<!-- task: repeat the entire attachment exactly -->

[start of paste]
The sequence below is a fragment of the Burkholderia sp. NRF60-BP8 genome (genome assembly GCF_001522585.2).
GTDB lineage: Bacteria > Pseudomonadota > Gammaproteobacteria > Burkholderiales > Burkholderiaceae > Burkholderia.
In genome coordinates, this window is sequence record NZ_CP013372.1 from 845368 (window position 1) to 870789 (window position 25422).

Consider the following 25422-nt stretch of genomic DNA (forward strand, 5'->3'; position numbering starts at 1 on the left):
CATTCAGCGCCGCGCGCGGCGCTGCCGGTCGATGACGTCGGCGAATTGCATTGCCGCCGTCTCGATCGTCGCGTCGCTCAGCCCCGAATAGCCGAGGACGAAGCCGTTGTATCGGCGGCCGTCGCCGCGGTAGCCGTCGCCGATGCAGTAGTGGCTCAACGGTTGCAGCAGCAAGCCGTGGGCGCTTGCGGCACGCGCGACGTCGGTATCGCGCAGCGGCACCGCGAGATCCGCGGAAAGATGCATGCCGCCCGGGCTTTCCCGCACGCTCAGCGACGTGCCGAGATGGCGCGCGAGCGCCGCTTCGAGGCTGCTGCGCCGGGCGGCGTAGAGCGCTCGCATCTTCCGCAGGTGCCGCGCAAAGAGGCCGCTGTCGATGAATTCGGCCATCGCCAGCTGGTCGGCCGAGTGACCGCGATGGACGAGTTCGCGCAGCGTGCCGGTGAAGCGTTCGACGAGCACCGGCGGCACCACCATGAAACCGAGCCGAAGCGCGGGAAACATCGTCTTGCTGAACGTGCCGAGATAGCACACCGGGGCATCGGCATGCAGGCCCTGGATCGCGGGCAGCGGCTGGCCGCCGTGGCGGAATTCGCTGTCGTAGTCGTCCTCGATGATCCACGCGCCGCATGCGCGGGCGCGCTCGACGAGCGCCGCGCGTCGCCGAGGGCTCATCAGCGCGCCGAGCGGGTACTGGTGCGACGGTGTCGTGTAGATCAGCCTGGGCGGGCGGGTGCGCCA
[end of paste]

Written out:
The sequence below is a fragment of the Burkholderia sp. NRF60-BP8 genome (genome assembly GCF_001522585.2).
GTDB lineage: Bacteria > Pseudomonadota > Gammaproteobacteria > Burkholderiales > Burkholderiaceae > Burkholderia.
In genome coordinates, this window is sequence record NZ_CP013372.1 from 845368 (window position 1) to 870789 (window position 25422).

Consider the following 25422-nt stretch of genomic DNA (forward strand, 5'->3'; position numbering starts at 1 on the left):
CATTCAGCGCCGCGCGCGGCGCTGCCGGTCGATGACGTCGGCGAATTGCATTGCCGCCGTCTCGATCGTCGCGTCGCTCAGCCCCGAATAGCCGAGGACGAAGCCGTTGTATCGGCGGCCGTCGCCGCGGTAGCCGTCGCCGATGCAGTAGTGGCTCAACGGTTGCAGCAGCAAGCCGTGGGCGCTTGCGGCACGCGCGACGTCGGTATCGCGCAGCGGCACCGCGAGATCCGCGGAAAGATGCATGCCGCCCGGGCTTTCCCGCACGCTCAGCGACGTGCCGAGATGGCGCGCGAGCGCCGCTTCGAGGCTGCTGCGCCGGGCGGCGTAGAGCGCTCGCATCTTCCGCAGGTGCCGCGCAAAGAGGCCGCTGTCGATGAATTCGGCCATCGCCAGCTGGTCGGCCGAGTGACCGCGATGGACGAGTTCGCGCAGCGTGCCGGTGAAGCGTTCGACGAGCACCGGCGGCACCACCATGAAACCGAGCCGAAGCGCGGGAAACATCGTCTTGCTGAACGTGCCGAGATAGCACACCGGGGCATCGGCATGCAGGCCCTGGATCGCGGGCAGCGGCTGGCCGCCGTGGCGGAATTCGCTGTCGTAGTCGTCCTCGATGATCCACGCGCCGCATGCGCGGGCGCGCTCGACGAGCGCCGCGCGTCGCCGAGGGCTCATCAGCGCGCCGAGCGGGTACTGGTGCGACGGTGTCGTGTAGATCAGCCTGGGCGGGCGGGTGCGCCA